White Smoke offers a similar set of features to Grammarly and checks for both grammatical and punctuation mistakes in your content.
The problem is that this tool isn’t anywhere near as good at finding contextual grammar errors as Grammarly.
One advantage it has over Grammarly is that they also offer an iOS and Android app in addition to their browser add-on for Chrome and Firefox.
So if you do a lot of writing on a smartphone then you might want to check this option if you want to use correct grammar and lack confidence.
Ginger Punctuation Checker
Ginger has been around for years and while it looks basic it performs pretty well especially with context-specific grammar mistakes.
There’s both a free and paid version just like Grammarly and offers browser extensions and an MS-Word add-on.
Unlike Grammarly, this tool does have an app available for iPhones and Android devices which replaces the default keyboard.
Personally I don’t do much in the way of work on my phone and so this isn’t a must-have feature for me, but it might be for you.
After the Deadline
After The Deadline is a grammar and punctuation app created by Automatic (The creators of WordPress) and is available as a browser bookmarklet that works with Firefox and Chrome and an extension for Libra Open Office but not Microsoft Word.
This solution is also built into the popular Jetpack plugin for WordPress, so if you use that you can install this service on your WordPress website easily but it won’t work on everything else unless you use the other tools.
There is also a web-based version of this tool that can be found at PolishMyWriting.com
Another web-based grammar and punctuation error tool that’s basic but easy to use and free.
Simply copy and paste your essay or article into the page and click “Get Report” to see the analysis results.
The premium version allows you to check for plagiarism too.
Curiously their website does advertise Grammarly so you shouldn’t expect this solution to be on par.
LanguageTool is a powerful option because in addition to allowing you to check grammar and punctuation errors in English it also supports another 32 different languages! Very useful if you run a non-English speaking website or blog or if you write in more than one language.
The other impressive fact is that this tool is completely open-source and that is a massive win for a lot of people.
There’s a web-based tool, browser extensions for Chrome and Firefox, a Google Docs add-on, a standalone desktop application and also an add-on for LibreOffice (Open Office).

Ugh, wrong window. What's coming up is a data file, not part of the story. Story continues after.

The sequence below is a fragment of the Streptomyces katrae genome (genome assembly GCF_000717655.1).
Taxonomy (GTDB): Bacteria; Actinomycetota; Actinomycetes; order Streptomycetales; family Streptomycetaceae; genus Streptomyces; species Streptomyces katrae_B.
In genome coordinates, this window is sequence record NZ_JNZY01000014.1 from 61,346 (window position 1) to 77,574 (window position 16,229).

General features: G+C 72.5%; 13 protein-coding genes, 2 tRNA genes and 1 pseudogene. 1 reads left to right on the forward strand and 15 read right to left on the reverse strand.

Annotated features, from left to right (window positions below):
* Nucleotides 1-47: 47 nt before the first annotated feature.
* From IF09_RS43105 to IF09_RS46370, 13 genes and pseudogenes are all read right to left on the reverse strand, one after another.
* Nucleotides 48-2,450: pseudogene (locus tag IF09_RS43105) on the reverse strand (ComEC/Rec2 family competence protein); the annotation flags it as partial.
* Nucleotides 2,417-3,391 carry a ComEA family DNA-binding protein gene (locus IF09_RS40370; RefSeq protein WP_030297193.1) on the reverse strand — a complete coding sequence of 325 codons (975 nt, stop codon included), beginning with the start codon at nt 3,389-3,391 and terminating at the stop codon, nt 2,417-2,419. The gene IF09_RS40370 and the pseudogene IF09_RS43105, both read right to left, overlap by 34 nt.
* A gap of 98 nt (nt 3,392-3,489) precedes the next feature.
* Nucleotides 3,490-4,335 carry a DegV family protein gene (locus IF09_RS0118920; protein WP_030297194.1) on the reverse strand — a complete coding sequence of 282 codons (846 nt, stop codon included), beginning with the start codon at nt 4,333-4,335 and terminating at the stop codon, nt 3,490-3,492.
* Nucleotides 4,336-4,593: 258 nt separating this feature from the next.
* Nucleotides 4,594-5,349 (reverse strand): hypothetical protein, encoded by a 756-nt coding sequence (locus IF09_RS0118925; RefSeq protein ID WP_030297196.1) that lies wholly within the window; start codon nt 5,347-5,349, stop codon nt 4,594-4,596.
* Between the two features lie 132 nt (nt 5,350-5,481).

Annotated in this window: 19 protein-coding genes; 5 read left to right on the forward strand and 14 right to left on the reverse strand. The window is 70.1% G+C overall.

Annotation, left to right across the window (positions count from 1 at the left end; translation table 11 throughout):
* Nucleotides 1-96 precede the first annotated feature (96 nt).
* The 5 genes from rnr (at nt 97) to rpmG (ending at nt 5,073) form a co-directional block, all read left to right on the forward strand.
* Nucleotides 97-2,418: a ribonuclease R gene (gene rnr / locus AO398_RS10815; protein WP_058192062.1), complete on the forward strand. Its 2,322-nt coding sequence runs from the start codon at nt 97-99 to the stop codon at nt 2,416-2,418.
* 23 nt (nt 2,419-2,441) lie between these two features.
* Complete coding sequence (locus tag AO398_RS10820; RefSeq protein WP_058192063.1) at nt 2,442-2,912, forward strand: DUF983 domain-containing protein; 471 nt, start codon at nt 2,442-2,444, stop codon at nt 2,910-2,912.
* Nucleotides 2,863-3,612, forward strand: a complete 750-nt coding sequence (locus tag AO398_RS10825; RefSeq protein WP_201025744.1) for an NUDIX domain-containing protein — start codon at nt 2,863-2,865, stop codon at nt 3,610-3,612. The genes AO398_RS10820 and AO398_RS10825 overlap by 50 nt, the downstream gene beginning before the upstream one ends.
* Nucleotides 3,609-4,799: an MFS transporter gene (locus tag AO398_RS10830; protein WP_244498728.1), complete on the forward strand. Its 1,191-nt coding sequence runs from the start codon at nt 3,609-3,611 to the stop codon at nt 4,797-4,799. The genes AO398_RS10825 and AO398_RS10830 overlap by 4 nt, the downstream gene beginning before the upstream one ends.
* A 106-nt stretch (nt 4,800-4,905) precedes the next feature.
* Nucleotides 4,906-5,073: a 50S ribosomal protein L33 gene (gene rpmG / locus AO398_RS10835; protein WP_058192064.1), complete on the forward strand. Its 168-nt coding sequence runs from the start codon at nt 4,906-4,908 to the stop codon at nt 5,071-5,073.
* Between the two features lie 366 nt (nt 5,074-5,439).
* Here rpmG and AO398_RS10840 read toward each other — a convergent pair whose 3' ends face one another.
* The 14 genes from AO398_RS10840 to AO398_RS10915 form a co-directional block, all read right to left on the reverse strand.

I have always been a fan of Open Office, the open-source alternative to Microsoft Word however these days I tend to use Google Docs the most.
ProWritingAid is more than a grammar and punctuation checker, it is also a style editor and “writing mentor” in one package. At least that’s how they describe themselves.
From my brief tests, it is a simple to use and powerful tool that I can definitely see people liking. It almost feels like you have a writing coach.
You can try it for free but there are limitations and I don’t think it can compare with the free version of Grammarly.
Grammar & Punctuation Checker – Final Thoughts
As you probably guessed, I recommend Grammarly out of the options listed above and think any student or professional who’s job involves writing should be using a grammar and punctuation checker.
None of the options are perfect 100% of the time but they are close, and Grammarly is the closest from my testing.
There are three things you need to master to be a good writer:
- Spelling – Spelling is about forming words with the correct letters in the correct order and the ability to do this.
- Grammar – Grammar refers to the whole system and structure of a written language that includes syntax and morphology and sometimes phonology and semantics too.
- Punctuation – Punctuation is the use of symbols like periods/full stops, commas, question marks and apostrophes to divide written words into sentences and clauses.
Notice I said “good writer” because to be great you also need a fourth ingredient – creativity!
Whether English is your first language or your second language it’s important to not take the above for granted and think your spelling, grammar and punctuation are perfect.
Get yourself one of these tools (Hint: Grammarly) and you won’t have to keep checking Google every time you are uncertain of if you are using commas or apostrophes correctly.
Instead, let software and A.I help you catch mistakes before you hit publish and help you learn where you need to improve at the same time.
Here are some other articles you might find interesting:
- Should You Blog, Vlog or Podcast?
- LinkWhisper Review – Build & Optimize Internal Links in WordPress
- How to Perform Blogger Outreach
- Guide to Starting a Blog
- Ultimate List of Blog Post Ideas Updated for 2020